Only two days left to this year’s U.N. climate negotiations in Glasgow – officially. Behind the scenes, some delegates worry the COP26 talks could go overtime into Saturday.
But spirits were buoyed on Wednesday night by an unexpected joint statement by China and the U.S. pledging climate cooperation in tackling both methane emissions and deforestation.
But earlier in the day, a first draft of a so-called Glasgow agreement had still left much of the hard work undone. That text would ask countries to upgrade their emissions-cutting pledges by 2022, and “urged” them to scale up climate finance while telling them to phase out coal use and subsidies for other fossil fuels.
Climate-vulnerable nations said they would press for a stronger deal on financial aid, and some oil producing countries could baulk at the mention of fossil fuels. Saudi Arabia has said the climate deal should not swear off oil and gas.
And once again the conclusions from the annual climate talks look set to dodge the details on how – and how much – rich nations should compensate for climate-linked losses and damages incurred by poor nations, which have contributed little to the problem.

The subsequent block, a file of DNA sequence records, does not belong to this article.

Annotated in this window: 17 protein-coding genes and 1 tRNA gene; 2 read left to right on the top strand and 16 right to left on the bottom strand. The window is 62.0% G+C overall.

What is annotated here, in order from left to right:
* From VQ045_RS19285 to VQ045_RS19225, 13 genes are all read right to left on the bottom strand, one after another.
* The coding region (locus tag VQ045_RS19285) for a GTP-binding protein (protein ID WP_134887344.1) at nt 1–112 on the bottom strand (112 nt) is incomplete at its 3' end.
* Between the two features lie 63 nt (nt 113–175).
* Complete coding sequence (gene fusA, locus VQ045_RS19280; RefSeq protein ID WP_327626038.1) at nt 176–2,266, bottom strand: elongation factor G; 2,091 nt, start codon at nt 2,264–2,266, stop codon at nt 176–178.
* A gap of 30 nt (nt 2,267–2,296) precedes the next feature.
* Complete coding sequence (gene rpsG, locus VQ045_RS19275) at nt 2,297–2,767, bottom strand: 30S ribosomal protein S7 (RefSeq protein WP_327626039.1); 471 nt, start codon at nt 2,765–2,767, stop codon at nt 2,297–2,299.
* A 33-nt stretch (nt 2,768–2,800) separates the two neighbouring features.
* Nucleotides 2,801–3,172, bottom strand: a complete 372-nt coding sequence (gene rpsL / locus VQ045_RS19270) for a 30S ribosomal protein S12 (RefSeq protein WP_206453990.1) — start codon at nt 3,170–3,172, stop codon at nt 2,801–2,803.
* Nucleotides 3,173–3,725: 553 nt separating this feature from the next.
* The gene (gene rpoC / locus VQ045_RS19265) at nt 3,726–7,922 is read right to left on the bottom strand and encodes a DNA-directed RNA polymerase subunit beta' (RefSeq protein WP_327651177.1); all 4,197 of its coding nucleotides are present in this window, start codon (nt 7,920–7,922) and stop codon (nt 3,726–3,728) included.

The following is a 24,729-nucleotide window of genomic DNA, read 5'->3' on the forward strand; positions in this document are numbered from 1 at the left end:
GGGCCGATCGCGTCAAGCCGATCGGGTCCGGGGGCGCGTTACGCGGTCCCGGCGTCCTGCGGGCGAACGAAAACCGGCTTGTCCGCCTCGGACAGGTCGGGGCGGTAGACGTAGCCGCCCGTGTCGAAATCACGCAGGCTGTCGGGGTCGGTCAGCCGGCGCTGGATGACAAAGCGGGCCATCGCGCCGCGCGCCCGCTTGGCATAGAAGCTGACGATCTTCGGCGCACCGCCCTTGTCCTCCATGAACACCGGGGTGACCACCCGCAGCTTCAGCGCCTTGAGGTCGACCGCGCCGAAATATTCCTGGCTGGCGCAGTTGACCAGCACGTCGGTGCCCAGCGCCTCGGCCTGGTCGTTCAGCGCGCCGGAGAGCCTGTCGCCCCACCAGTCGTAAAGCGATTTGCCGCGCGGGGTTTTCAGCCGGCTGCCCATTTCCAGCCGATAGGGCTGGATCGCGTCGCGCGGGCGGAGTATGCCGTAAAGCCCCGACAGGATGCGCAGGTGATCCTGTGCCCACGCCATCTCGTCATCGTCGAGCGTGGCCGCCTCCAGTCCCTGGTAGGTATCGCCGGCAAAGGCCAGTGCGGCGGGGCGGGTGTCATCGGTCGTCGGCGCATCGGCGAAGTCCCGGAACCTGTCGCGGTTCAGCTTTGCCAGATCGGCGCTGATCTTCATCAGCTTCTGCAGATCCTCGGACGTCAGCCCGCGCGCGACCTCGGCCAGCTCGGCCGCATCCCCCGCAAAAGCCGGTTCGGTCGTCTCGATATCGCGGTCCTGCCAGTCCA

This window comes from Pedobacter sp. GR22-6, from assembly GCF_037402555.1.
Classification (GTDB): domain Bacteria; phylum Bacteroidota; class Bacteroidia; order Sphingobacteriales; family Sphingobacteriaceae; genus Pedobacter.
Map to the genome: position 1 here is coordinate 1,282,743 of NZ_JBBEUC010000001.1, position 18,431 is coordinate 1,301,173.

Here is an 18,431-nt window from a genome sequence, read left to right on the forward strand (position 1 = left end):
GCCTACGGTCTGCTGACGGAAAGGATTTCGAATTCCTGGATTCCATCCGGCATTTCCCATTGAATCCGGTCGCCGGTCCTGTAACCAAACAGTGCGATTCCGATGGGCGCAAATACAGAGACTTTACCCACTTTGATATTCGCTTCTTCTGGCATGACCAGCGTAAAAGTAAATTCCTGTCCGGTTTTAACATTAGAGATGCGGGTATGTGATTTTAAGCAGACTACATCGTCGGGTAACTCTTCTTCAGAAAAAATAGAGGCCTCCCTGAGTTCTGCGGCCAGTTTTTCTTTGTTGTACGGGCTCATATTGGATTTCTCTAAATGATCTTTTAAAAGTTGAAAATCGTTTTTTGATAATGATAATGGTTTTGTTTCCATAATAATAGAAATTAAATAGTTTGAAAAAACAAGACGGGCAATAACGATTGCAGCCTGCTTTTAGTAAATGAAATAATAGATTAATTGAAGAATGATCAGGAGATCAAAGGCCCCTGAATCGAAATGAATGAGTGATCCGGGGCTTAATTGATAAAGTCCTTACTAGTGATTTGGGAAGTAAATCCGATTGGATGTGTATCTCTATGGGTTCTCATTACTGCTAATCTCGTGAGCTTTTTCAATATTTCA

Meanwhile, talks on the side to resolve the so-called Article 6 rules to govern government-run carbon markets were ongoing. There is pressure by some forested countries as well as private investors to resolve the rules, which would likely then also inform standards for voluntary carbon markets.
On Thursday, on-stage panelists and speakers were set to focus on urban issues – specifically, how to make sure that the world’s cities, towns and infrastructure are bringing down emissions and preparing for extreme weather in a warmer world.
Denmark and Costa Rica will also officially launch their “Beyond Oil & Gas Alliance” and announce new members who will commit to stop handing out new oil and gas extraction permits and eventually halt domestic production. Britain, an oil producer, has opted out of that club.
But behind the scenes, negotiations will be heating up on Thursday as a second draft of the deal is released and delegations dig in on their demands. (Reuters)